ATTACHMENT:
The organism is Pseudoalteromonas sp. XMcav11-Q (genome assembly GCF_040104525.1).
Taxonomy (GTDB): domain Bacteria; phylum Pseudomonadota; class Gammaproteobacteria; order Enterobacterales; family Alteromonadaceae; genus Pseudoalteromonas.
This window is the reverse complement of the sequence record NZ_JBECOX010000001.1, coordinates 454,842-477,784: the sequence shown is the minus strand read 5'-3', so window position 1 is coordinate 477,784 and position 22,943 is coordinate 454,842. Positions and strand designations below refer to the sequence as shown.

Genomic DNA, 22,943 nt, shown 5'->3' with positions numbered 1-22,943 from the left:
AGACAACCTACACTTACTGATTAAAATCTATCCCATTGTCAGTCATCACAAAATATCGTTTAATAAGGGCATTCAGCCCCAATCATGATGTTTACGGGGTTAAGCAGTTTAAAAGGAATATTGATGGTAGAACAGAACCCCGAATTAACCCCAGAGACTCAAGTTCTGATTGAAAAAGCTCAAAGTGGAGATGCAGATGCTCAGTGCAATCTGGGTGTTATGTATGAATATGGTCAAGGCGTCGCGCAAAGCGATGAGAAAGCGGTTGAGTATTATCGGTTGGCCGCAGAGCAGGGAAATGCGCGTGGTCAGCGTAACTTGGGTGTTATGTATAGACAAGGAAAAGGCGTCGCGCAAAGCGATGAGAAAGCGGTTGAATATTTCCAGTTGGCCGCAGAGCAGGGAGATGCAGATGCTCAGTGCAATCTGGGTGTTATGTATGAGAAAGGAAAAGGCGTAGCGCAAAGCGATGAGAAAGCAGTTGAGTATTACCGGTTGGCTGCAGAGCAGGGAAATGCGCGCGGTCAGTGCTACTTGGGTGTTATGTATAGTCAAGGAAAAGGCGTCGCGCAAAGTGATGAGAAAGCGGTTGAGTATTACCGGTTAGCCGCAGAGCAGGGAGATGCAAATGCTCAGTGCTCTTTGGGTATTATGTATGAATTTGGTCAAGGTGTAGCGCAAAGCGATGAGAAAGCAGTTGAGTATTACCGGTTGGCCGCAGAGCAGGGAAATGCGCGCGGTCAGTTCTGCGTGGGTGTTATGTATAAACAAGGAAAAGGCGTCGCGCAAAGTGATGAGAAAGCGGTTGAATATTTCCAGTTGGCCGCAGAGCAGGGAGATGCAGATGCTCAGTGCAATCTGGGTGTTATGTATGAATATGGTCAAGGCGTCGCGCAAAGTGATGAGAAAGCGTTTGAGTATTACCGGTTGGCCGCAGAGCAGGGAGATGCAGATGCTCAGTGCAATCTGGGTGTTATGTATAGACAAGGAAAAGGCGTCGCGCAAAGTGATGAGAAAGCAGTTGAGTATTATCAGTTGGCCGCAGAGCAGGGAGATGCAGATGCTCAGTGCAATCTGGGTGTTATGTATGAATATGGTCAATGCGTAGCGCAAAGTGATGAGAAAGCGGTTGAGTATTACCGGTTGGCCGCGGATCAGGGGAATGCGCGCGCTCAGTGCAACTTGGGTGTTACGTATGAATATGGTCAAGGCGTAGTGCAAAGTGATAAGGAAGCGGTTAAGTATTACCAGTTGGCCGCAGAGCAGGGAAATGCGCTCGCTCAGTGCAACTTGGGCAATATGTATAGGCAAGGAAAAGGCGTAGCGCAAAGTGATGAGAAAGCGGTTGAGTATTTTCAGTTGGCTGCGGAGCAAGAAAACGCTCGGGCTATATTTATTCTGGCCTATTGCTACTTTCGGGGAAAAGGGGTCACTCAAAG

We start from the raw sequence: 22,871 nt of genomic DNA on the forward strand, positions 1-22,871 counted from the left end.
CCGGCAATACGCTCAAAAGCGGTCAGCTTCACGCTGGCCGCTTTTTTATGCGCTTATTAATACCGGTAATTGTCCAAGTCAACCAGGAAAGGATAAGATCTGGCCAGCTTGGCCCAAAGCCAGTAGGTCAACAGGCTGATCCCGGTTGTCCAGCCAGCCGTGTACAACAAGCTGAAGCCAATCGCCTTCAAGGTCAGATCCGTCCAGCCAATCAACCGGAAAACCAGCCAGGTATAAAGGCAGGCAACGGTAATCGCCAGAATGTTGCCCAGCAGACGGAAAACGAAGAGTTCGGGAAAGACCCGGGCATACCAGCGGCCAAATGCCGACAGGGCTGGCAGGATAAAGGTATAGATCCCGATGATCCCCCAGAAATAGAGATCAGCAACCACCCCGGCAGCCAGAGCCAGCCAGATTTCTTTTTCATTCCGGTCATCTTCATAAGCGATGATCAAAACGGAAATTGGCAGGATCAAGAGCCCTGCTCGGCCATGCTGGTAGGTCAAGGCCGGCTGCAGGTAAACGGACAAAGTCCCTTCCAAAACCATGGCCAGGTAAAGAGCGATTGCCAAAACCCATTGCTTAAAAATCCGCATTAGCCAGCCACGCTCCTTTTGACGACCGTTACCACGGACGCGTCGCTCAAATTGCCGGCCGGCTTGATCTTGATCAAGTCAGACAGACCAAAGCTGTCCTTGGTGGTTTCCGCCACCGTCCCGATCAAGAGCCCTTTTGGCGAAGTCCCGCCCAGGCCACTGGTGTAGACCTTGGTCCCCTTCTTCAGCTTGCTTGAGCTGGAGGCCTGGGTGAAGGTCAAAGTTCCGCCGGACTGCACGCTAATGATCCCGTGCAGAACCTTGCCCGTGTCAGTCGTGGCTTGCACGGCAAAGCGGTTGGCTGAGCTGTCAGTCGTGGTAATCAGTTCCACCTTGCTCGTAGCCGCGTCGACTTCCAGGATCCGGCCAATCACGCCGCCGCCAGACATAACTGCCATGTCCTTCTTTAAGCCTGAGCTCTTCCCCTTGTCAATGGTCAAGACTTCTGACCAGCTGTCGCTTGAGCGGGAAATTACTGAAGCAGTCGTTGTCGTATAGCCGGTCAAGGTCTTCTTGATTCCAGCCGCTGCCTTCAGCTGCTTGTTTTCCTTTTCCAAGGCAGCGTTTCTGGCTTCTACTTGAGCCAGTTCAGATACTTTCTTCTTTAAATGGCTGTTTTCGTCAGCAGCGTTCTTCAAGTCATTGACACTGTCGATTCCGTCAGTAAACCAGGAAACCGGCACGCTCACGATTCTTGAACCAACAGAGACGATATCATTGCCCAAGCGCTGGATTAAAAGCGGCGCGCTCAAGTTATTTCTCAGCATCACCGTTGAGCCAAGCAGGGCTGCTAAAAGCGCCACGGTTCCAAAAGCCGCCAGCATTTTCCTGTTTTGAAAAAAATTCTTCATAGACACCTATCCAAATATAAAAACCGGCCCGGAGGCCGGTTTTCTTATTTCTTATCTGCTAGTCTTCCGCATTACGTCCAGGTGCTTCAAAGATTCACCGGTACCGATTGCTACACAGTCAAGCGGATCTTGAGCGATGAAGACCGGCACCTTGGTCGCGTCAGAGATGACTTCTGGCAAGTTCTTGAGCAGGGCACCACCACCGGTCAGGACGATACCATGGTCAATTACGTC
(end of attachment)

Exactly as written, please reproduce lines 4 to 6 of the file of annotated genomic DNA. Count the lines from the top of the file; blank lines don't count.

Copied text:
Genomic DNA, 22,943 nt, shown 5'->3' with positions numbered 1-22,943 from the left:
AGACAACCTACACTTACTGATTAAAATCTATCCCATTGTCAGTCATCACAAAATATCGTTTAATAAGGGCATTCAGCCCCAATCATGATGTTTACGGGGTTAAGCAGTTTAAAAGGAATATTGATGGTAGAACAGAACCCCGAATTAACCCCAGAGACTCAAGTTCTGATTGAAAAAGCTCAAAGTGGAGATGCAGATGCTCAGTGCAATCTGGGTGTTATGTATGAATATGGTCAAGGCGTCGCGCAAAGCGATGAGAAAGCGGTTGAGTATTATCGGTTGGCCGCAGAGCAGGGAAATGCGCGTGGTCAGCGTAACTTGGGTGTTATGTATAGACAAGGAAAAGGCGTCGCGCAAAGCGATGAGAAAGCGGTTGAATATTTCCAGTTGGCCGCAGAGCAGGGAGATGCAGATGCTCAGTGCAATCTGGGTGTTATGTATGAGAAAGGAAAAGGCGTAGCGCAAAGCGATGAGAAAGCAGTTGAGTATTACCGGTTGGCTGCAGAGCAGGGAAATGCGCGCGGTCAGTGCTACTTGGGTGTTATGTATAGTCAAGGAAAAGGCGTCGCGCAAAGTGATGAGAAAGCGGTTGAGTATTACCGGTTAGCCGCAGAGCAGGGAGATGCAAATGCTCAGTGCTCTTTGGGTATTATGTATGAATTTGGTCAAGGTGTAGCGCAAAGCGATGAGAAAGCAGTTGAGTATTACCGGTTGGCCGCAGAGCAGGGAAATGCGCGCGGTCAGTTCTGCGTGGGTGTTATGTATAAACAAGGAAAAGGCGTCGCGCAAAGTGATGAGAAAGCGGTTGAATATTTCCAGTTGGCCGCAGAGCAGGGAGATGCAGATGCTCAGTGCAATCTGGGTGTTATGTATGAATATGGTCAAGGCGTCGCGCAAAGTGATGAGAAAGCGTTTGAGTATTACCGGTTGGCCGCAGAGCAGGGAGATGCAGATGCTCAGTGCAATCTGGGTGTTATGTATAGACAAGGAAAAGGCGTCGCGCAAAGTGATGAGAAAGCAGTTGAGTATTATCAGTTGGCCGCAGAGCAGGGAGATGCAGATGCTCAGTGCAATCTGGGTGTTATGTATGAATATGGTCAATGCGTAGCGCAAAGTGATGAGAAAGCGGTTGAGTATTACCGGTTGGCCGCGGATCAGGGGAATGCGCGCGCTCAGTGCAACTTGGGTGTTACGTATGAATATGGTCAAGGCGTAGTGCAAAGTGATAAGGAAGCGGTTAAGTATTACCAGTTGGCCGCAGAGCAGGGAAATGCGCTCGCTCAGTGCAACTTGGGCAATATGTATAGGCAAGGAAAAGGCGTAGCGCAAAGTGATGAGAAAGCGGTTGAGTATTTTCAGTTGGCTGCGGAGCAAGAAAACGCTCGGGCTATATTTATTCTGGCCTATTGCTACTTTCGGGGAAAAGGGGTCACTCAAAG

We start from the raw sequence: 22,871 nt of genomic DNA on the forward strand, positions 1-22,871 counted from the left end.